Geothermal Company Sues California Utility

Geothermal power plants in California have filed a legal suit against Southern California Edison, alleging the utility did not pay for US$100 million in renewable power that was supplied during the California energy crisis.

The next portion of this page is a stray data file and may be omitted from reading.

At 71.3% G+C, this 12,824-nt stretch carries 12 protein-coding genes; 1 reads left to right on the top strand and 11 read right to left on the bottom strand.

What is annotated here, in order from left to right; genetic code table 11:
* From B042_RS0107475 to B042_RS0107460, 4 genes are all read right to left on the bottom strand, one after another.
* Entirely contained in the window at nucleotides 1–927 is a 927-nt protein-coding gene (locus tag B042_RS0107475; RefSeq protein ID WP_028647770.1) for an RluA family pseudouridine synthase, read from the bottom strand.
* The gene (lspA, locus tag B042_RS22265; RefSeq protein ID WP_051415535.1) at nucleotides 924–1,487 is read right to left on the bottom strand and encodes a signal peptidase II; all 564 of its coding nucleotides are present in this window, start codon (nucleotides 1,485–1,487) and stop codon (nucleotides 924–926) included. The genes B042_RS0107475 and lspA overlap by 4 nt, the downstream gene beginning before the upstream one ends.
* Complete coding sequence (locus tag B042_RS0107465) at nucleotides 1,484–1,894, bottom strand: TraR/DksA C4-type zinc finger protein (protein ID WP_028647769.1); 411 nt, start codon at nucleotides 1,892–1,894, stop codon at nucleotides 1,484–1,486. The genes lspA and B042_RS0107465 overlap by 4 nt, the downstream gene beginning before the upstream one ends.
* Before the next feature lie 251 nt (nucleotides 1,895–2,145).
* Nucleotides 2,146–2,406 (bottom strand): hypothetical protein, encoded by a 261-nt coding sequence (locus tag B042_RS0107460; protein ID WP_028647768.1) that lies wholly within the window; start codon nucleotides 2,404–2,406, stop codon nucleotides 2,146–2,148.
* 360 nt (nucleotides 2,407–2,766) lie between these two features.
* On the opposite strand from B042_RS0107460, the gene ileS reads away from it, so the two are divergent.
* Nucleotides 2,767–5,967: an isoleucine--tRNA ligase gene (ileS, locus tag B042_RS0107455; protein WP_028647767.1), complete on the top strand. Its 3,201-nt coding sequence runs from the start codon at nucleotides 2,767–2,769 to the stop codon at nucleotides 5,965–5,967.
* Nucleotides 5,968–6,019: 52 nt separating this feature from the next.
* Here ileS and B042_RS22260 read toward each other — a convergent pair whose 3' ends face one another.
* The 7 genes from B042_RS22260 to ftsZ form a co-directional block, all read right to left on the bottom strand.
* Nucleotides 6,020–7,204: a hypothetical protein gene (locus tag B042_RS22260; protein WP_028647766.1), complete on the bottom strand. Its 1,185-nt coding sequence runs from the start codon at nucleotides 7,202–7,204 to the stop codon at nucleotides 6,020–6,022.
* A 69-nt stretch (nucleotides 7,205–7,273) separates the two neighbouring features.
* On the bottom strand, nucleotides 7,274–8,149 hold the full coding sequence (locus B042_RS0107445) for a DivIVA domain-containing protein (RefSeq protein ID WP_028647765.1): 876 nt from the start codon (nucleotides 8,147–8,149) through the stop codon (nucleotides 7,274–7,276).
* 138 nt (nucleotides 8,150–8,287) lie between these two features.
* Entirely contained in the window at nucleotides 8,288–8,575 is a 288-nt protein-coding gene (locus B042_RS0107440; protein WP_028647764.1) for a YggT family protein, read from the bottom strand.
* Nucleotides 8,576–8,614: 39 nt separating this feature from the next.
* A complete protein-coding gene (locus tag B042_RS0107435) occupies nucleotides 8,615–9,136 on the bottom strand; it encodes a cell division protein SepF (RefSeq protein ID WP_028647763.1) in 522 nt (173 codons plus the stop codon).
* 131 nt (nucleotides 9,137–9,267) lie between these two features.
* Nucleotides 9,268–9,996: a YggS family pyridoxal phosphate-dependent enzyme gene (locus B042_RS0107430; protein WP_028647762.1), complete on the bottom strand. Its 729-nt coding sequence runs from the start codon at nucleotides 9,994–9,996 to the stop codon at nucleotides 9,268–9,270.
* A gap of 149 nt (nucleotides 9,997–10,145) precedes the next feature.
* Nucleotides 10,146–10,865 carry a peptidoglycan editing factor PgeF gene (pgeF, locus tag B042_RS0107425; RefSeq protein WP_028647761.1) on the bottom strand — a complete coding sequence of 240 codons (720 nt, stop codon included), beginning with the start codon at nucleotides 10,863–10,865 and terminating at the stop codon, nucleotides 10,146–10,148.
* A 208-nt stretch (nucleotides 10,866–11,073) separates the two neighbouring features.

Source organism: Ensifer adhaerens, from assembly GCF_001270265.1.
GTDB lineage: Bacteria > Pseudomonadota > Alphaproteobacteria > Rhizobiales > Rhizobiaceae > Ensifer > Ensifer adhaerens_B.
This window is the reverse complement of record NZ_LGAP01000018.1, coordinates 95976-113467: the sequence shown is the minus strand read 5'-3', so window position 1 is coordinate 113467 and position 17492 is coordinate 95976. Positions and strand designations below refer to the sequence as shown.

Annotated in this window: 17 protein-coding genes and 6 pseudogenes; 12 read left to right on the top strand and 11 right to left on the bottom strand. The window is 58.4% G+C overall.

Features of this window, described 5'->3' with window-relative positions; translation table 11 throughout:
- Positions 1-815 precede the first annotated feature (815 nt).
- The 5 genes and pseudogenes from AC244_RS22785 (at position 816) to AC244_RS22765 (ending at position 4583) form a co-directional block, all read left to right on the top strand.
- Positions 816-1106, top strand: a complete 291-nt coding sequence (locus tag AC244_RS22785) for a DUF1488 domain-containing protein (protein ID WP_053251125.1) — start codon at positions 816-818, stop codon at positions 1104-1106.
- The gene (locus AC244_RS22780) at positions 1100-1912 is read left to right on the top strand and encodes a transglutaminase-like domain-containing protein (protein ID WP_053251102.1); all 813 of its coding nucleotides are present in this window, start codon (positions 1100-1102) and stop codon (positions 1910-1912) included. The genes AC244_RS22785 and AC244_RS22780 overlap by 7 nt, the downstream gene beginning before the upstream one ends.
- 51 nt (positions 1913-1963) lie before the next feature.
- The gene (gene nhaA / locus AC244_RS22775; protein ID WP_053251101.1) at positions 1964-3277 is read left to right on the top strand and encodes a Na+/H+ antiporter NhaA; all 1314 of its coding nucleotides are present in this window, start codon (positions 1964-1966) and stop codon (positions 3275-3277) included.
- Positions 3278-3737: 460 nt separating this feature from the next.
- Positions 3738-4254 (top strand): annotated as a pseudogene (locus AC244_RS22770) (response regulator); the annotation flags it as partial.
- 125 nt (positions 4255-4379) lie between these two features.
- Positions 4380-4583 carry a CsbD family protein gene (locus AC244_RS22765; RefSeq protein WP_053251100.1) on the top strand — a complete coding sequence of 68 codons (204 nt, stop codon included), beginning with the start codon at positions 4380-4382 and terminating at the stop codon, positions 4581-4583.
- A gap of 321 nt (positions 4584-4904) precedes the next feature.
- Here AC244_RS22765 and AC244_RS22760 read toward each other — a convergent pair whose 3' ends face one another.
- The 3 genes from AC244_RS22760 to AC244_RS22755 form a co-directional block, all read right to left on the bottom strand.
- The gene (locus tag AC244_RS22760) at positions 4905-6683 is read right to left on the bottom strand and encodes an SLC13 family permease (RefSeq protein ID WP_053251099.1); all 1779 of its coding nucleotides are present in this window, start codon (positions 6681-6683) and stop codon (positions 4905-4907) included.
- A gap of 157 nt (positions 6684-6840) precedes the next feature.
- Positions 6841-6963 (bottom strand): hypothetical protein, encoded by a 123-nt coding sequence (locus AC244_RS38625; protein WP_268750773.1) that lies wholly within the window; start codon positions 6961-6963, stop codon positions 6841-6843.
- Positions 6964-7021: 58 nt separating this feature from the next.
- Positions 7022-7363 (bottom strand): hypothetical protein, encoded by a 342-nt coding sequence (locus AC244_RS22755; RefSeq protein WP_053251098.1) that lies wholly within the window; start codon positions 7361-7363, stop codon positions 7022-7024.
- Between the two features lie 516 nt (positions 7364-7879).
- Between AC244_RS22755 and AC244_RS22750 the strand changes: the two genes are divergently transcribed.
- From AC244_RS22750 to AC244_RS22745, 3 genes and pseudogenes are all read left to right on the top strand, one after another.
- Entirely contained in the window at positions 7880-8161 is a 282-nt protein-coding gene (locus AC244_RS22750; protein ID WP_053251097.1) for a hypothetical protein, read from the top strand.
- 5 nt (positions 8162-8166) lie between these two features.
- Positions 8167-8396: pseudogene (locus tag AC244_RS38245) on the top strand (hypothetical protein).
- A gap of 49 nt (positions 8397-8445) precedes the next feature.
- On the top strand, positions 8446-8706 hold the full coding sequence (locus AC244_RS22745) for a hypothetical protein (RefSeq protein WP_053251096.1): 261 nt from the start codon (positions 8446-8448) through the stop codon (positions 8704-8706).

EL CENTRO, California, US, 2001-12-06 [] “Our patience, and our ability to carry Edison’s past-due debt has run out,” says David Sokol, chairman of the parent company for CalEnergy Operating Corp. “It has been a year since Edison first stopped making payments to CalEnergy and other renewable energy producers. We entered into a settlement with Edison for payment six months ago. It now is reneging on its agreements with renewable energy producers.” “Edison protects its shareholders while little players across the state, including vendors and landowners in Imperial County, suffer,” he explains. “Putting us last in line to receive payment is the final insult.” Edison has accumulated $3.3 billion, which is growing by $10 million a day, explains Sokol. He accuses the utility of repeatedly breaking agreements, despite assistance from renewable generators to keep it out of bankruptcy. Edison’s refusal to pay CalEnergy under a written agreement reached in June, casts doubt on the utility’s ability or intent to live up to a settlement reached in October with the California Public Utility Commission, adds Sokol. The suit demands payment and calls on Edison to begin paying the agreed fixed price for CalEnergy’s geothermal electricity. Every month of delay produces a windfall to Edison of millions of dollars from renewable energy providers, and Sokol says “it is doubtful that the CPUC anticipated Edison reneging on its past debts and getting this windfall through its settlement agreement.” Last November, Edison stopped paying for electricity provided by CalEnergy under contract for customers in California. Renewable generators continued to generate power without being paid, which Sokol says helped to stabilize energy supply in California while the state paid millions of dollars a day for out-of-state, fossil-fueled electricity during the period of high natural-gas prices. In March, affiliates of CalEnergy won a judgment in Superior Court to release them from their contract with Edison, and they started to sell their geothermal energy on the open market. In June, Edison agreed to pay alternative energy generators for future energy deliveries, and agreed to make immediate partial payment on past-due amounts and to pay the balance once steps were taken to make it creditworthy. That agreement encouraged CalEnergy to resume selling its power to Edison at a rate pegged to natural gas prices. Early last month, Edison reached an agreement with the CPUC that restored the utility to creditworthiness, but Sokol says no payments have been made to CalEnergy for past debt and he says the utility has refused to acknowledge that it will live up to its agreement. Edison says it will pay in-state renewable energy generators after the banks and out-of-state fossil-fuel generators, explains Sokol. “We wanted to avoid this litigation, but Edison’s outrageous behavior has left us no choice,” he adds. “By failing to keep its promise to honor its agreement with us and other renewable suppliers, Edison has prevented CalEnergy from catching up on payments to its creditors,” including $4 million to local landowners who receive royalties for geothermal rights. Although it received no payment for five months, CalEnergy continued to provide renewable energy and continued to pay its taxes, and Sokol adds that his company refrained from taking legal action that would have forced Edison into bankruptcy. “Edison was happy with our support and assured us it would live up to its promises during its protracted fight to avoid bankruptcy,” he says. “We are owed more than $100 million and deserve to be paid.” Edison has denied the charges and says it wants to pay all creditors in one lump payment by the end of March. Officials say it is important to “deal fairly and equitably with all creditors and not to single out one group for preferential payments.” They expressed surprise that CalEnergy would comment publicly “while negotiations are under way that both parties agreed would be confidential.” “We categorically reject as untrue the claim that SCE breached any settlement agreement with CalEnergy or otherwise acted inappropriately,” they explained. CalEnergy manages the Salton Sea geothermal plants in southern California. The company is a unit of CE Generation, which is half-owned by MidAmerican Energy Holdings which is majority owned by billionaire investor Warren Buffett’s Berkshire Hathaway. The Renewable Energy Creditors Committee supports the suit and says its members are owed a total of $400 million by Edison.
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